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John Griffiths is a widely respected rugby historian and is the author of several sports books, including The Book of English International Rugby, The Book of International Rugby Records, British Lions, The Five Nations Championship, Rugby's Strangest Matches and Rugby's Greatest Characters. He was a regular contributor to the Daily Telegraph for 19 years and is co-author of the IRB International Rugby Yearbook. He has also provided insight for Scrum.com since 1999.
Ask John
Unofficial world champions, Blackrock College Lions and the world's most capped lock
John Griffiths
January 31, 2011
South African lock Victor Matfield passes, Wales v South Africa, Millennium Stadium, Cardiff, Wales, June 5, 2010
Springboks veteran Victor Matfield is the all-time most-capped lock © Getty Images
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Welcome to the latest edition of Ask John where renowned rugby historian John Griffiths will answer any rugby-related query you have!

So, if there's something you've always wanted to know about the game we love but didn't know who to ask, or you think you can stump our expert - then get involved by sending us a question.

In this edition John answers questions on the unofficial world champions, Blackrock College Lions, the world's most capped lock, Heineken Cup pool stage records and windy days in New Zealand!

I know that there is a website that tracks the unofficial football world champion by using the idea of "winner stays on" and I was wondering if doing the same thing for international rugby union would throw up any surprises? Would there have been any world champions outside of the obvious major test nations for example? Also, would it make a significant difference if British Lions test matches were included? (ie if the Lions won their final test on tour, the title wasn't competed for until the 1st test of the following tour series.) Tim Skepper, England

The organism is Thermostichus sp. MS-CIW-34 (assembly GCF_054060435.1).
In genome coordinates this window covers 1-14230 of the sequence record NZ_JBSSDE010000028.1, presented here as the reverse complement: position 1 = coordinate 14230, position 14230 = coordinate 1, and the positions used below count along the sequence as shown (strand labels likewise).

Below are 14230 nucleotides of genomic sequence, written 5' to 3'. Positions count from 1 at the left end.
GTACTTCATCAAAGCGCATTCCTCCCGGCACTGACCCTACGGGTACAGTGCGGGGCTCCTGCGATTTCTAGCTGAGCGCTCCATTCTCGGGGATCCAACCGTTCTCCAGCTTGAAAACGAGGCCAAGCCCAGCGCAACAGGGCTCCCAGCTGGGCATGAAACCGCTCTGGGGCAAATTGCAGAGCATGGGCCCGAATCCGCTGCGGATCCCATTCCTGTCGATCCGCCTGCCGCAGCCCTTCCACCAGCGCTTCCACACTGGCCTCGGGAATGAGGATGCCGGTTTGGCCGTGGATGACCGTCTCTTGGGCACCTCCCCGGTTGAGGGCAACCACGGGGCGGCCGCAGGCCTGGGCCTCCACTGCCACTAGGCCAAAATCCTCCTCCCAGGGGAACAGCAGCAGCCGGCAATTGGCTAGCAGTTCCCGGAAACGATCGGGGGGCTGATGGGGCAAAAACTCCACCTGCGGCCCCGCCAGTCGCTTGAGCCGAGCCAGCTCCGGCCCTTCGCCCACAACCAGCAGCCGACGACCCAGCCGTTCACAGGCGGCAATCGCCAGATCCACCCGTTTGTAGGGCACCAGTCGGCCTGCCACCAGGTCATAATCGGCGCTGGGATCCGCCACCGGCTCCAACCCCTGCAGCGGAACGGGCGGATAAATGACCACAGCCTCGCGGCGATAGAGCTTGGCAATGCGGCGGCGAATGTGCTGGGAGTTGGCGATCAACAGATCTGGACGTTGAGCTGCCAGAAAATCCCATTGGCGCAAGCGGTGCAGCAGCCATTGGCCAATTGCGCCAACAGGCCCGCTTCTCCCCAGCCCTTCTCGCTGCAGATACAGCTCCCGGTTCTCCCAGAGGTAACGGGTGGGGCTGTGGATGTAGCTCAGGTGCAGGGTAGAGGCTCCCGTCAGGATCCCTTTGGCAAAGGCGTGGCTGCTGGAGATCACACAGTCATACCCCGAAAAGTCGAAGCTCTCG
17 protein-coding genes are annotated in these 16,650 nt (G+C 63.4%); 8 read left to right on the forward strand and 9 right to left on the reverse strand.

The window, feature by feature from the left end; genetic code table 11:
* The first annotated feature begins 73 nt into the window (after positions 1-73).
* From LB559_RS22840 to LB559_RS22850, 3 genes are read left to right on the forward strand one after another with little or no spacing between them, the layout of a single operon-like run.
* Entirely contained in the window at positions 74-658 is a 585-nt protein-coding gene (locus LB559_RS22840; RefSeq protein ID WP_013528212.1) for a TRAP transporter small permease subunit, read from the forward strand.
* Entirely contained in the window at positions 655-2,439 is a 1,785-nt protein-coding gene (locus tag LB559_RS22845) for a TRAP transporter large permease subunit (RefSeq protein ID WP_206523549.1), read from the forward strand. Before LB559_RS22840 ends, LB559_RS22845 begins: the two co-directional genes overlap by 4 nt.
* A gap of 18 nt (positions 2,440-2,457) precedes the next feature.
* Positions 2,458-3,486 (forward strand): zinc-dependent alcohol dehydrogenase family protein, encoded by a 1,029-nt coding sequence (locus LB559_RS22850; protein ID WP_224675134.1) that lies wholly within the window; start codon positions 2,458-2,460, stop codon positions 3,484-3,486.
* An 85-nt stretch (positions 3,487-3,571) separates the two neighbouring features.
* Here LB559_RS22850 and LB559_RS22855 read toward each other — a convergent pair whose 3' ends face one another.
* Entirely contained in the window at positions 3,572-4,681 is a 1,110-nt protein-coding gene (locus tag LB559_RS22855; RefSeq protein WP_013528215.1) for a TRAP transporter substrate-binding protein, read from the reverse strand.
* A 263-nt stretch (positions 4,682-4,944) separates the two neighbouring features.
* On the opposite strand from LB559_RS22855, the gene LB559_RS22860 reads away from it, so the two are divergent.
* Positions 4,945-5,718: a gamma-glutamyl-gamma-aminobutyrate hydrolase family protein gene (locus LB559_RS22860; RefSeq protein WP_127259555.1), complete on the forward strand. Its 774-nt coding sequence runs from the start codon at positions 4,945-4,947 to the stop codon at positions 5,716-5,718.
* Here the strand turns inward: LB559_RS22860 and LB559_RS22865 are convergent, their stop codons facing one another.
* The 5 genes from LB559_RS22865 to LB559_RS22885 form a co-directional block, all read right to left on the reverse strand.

This system uses the boxing concept that the winner of any title match is the world championship-holder and in the last column the list was given up to 1938, when the Lions took the title from South Africa.

Continuing the system to rugby internationals up to 1984, when the title goes outside the Five Nations, Lions and Tri-Nations dominance for the first time, provides the following outcomes (with drawn matches resulting in the title being retained by the holder):

Year - Title Holder
1938 - British/Irish Lions (one successful defence up to 1950)
1950 - New Zealand (five successful defences up to 1952)
1952 - Australia (no successful defence)
1952 - New Zealand (no successful defence)
1953 - Wales (no successful defence)
1954 - England (no successful defence)
1954 - New Zealand (one successful defence)
1954 - France (no successful defence)
1954 - Wales (two successful defences)
1955 - Scotland (one successful defence)
1955 - England (no successful defence)
1956 - Wales (one successful defence)
1956 - Ireland (one successful defence)
1957 - England (seven successful defences)
1959 - Wales (no successful defence)
1959 - Scotland (no successful defence)
1959 - Ireland (no successful defence)
1959 - Wales (no successful defence)
1959 - France ((no successful defence)
1959 - Ireland (no successful defence)
1960 - England (two successful defences)
1961 - South Africa (ten successful defences)
1963 - Australia (one successful defence)
1963 - South Africa (one successful defence)
1964 - France (four successful defences)
1965 - England (one successful defence)
1966 - Wales (one successful defence)
1966 - Ireland (one successful defence)
1967 - England (no successful defence)
1967 - France (three successful defences)
1967 - South Africa (one successful defence)
1967 - France (one successful defence)
1967 - New Zealand (eight successful defences)
1970 - South Africa (no successful defence)
1970 - New Zealand (no successful defence)
1970 - South Africa (six successful defences)
1972 - England (no successful defence)
1973 - New Zealand (one successful defence)
1973 - France (no successful defence)
1973 - England (three successful defences)
1974 - Scotland (no successful defence)
1974 - Ireland (no successful defence)
1974 - New Zealand (two successful defences)
1976 - South Africa (no successful defence)
1976 - New Zealand (no successful defence)
1976 - South Africa (six successful defences)
1980 - British/Irish Lions (no successful defence)
1983 - New Zealand (five successful defences)
1983 - England (no successful defence)